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Financial stress contributes to adverse behaviours

Money and minds are inextricably linked

Draw up a budget that ensures your expenses remain lower than your income.
Draw up a budget that ensures your expenses remain lower than your income.
Image: 123RF

Our mental state plays a significant role on decisions we make about money.

It is therefore important to note that when we are not in a good space mentally, our pockets suffer the most.

How often have you heard a relative, friend or colleague say they’ve been feeling depressed and how retail therapy left them feeling better?

In most cases, the line that usually comes after that is, “Now, I’m broke”.

Financial services provider, Momentum head of key accounts Wanita Isaacs, says when we are stressed or anxious, we are more likely to make impulsive purchases or take on debt.

“Stress and anxiety can lead us to seek immediate gratification rather than considering the long-term implications of our decisions. On the other hand, people with strong mental health are better at managing their finances and making sound investment decisions.

“They are less likely to succumb to impulse buying and more likely to be able to think through their decisions rationally before making them,” says Isaacs.

She says given this financial juxtaposition between mental states, it is important to take care of both our mental and financial wellbeing to be successful in both areas of life.

October is Mental Health Awareness Month.

“Taking some time out for ourselves – whether it is to meet a friend or take a relaxing walk – can help reduce stress levels. It can also help us to be mindful about how much money we spend every month,” says Isaacs.

Although it is usually never as easy as taking a walk, she believes seeking advice from a mental health professional when needed and a financial adviser can help with striking a healthier balance between mental and financial wellbeing.

Isaacs says “habitual decision-making is one way in which our mental health impacts our finances”.

People with strong mental health are less likely to succumb to impulse buying.
People with strong mental health are less likely to succumb to impulse buying.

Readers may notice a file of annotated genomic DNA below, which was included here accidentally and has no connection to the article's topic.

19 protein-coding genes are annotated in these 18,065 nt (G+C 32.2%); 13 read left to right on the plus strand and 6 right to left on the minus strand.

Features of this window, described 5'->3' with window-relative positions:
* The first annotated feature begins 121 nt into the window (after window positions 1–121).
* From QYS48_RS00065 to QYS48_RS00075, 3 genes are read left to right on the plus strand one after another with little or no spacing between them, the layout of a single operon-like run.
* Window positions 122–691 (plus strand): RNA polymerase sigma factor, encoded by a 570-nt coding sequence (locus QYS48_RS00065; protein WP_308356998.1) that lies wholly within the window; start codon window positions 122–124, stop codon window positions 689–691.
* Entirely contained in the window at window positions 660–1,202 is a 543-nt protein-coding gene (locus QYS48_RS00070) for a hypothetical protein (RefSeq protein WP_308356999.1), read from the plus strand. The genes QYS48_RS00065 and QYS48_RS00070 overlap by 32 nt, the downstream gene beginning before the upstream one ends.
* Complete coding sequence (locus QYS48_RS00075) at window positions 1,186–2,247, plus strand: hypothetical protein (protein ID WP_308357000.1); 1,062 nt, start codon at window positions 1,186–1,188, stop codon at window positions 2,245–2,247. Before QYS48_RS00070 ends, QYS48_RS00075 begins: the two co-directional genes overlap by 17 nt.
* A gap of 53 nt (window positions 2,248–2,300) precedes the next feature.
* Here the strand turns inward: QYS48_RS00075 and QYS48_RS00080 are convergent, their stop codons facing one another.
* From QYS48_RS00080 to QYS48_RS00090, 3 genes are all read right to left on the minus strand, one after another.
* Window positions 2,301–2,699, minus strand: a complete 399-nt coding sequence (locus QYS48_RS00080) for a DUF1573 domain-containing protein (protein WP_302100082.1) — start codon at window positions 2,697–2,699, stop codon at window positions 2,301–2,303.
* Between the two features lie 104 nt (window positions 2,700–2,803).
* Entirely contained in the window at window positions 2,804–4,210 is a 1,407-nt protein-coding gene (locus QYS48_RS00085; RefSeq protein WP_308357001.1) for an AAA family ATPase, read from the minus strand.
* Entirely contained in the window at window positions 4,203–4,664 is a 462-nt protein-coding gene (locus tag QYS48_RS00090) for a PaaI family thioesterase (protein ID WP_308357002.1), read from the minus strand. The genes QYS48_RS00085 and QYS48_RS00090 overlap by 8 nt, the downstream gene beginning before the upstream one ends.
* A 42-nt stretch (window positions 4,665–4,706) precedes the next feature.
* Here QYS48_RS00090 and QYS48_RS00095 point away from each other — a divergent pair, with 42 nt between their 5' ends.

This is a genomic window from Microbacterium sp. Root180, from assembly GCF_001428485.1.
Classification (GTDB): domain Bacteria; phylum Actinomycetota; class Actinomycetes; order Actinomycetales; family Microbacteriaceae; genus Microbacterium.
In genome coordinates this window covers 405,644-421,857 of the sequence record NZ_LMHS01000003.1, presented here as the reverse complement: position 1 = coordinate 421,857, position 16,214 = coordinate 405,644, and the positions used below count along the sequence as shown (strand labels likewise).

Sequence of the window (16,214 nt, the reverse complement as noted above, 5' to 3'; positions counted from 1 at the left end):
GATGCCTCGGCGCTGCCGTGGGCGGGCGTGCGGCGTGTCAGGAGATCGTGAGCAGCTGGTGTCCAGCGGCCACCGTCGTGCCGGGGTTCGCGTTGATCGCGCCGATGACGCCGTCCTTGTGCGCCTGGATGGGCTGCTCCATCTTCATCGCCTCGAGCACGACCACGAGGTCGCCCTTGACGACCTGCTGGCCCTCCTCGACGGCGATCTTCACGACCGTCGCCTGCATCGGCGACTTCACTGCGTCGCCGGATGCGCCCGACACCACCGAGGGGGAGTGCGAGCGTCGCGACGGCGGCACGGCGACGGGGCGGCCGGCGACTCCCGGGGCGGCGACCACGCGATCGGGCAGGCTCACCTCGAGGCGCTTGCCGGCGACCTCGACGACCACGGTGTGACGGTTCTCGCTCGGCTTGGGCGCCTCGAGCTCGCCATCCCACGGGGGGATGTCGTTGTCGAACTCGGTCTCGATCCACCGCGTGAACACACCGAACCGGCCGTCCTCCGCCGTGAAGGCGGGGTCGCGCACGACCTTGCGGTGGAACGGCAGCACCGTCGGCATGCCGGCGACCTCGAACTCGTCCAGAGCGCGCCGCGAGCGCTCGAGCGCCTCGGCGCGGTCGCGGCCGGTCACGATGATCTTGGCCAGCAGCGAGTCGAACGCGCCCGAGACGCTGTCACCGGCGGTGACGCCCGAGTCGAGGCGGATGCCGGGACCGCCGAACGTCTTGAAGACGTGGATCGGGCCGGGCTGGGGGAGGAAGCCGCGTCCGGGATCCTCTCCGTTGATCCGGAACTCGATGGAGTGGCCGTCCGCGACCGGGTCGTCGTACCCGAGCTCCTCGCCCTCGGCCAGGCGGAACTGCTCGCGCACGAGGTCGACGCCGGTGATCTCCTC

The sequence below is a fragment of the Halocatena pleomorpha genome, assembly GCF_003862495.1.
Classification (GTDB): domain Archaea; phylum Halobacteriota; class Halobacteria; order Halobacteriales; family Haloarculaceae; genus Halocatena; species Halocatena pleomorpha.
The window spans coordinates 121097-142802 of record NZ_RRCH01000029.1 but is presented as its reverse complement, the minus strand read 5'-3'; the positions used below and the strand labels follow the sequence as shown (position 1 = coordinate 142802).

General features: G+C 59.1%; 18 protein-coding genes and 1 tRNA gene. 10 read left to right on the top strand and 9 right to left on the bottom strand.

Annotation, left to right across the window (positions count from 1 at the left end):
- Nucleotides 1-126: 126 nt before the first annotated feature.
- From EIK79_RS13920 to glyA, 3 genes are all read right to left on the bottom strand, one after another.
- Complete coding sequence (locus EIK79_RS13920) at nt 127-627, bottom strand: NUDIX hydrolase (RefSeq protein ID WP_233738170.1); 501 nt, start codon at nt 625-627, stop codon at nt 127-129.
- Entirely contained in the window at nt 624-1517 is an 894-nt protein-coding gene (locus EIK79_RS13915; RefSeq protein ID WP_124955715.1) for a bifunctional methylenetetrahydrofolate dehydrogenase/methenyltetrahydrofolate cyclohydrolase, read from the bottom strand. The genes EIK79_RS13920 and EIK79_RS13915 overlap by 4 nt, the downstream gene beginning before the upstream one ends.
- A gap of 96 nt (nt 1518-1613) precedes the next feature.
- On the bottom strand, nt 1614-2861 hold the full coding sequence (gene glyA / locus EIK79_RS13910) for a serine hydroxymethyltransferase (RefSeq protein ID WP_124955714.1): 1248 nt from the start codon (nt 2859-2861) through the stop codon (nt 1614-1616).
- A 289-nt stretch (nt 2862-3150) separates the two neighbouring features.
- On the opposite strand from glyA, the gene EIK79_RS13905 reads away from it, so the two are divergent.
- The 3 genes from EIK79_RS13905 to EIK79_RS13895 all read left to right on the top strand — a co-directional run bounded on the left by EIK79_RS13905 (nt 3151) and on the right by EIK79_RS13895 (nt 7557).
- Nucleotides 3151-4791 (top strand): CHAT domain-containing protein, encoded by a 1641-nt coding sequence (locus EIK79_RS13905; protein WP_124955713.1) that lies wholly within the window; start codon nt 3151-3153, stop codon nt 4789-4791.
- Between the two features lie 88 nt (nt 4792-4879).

Image: 123RF

“When we’re used to making the same choices, it’s easy to buy things without considering if they are necessary or not. The same applies to subscriptions, cars and entertainment,” she says, adding that decision fatigue also plays a major role in our financial decisions.

“We only have so much energy and focus when it comes to making choices. When it runs out, we are more likely to turn to bad spending habits.

“Instead of focusing on what we need and working slowly to achieve our financial goals, we may obsess over material possessions or the desire to become wealthy quickly. If left unchecked, both of these can leave us with debt or other financial problems. This exacerbates the stress and anxiety that triggered the behaviour in the first place, causing a spiral that erodes both mental and financial wellbeing,” Isaacs says.

Denise Neethling, marketing manager at earned-wage access provider, Paymenow, agrees with Isaacs and adds that financial stress can “impact your sleep, work, relationships and can contribute to a vicious cycle in which stress causes adverse behaviours which themselves increase stress levels”.

Isaacs advises people to speak to professionals in the financial sector who can provide support and insights.

“Talking to a professional can help you find a way out of a challenging situation and towards healthy mental and financial habits. Together, you can work towards achieving your goals. Our money and minds are inextricably linked. One impacts the other and we need to equip ourselves with the best advice to fuel our different journeys to success.”

Neethling gives these tips:

Expense tracking: The most important step you can take towards gaining control over your finances is understanding your spending habits. As a first step, keep a spending diary for 30 days. There are some great apps out there, but really all you need is a pen and paper. Don’t overcomplicate things: the idea is simply to understand what’s going where. Tracking your spending can be a real eye opener.

Once you have all the amounts tracked, add up the amounts in various categories (grocery shopping, transport, eating out, entertainment, clothing etc.) You will probably get at least a couple of surprises. Do I really eat out that often? Am I happy spending more on clothes than food each month?

Budgeting: Once you have a better understanding of your spending, it’s time to set some goals in a budget. Again, there are fantastic online or mobile apps that can help you do this (there are even apps specifically aimed at teaching children to budget), but all you really need is a notebook. In your budget you want to be explicit about how much you’re willing and able to spend on each category, in a way that ensures your expenses remain lower than your income.

Financial education: The more you understand about your finances the better your planning will be, and the less stress you’ll feel. There are incredible resources available to help you learn more about financial planning – free courses, websites, and videos.


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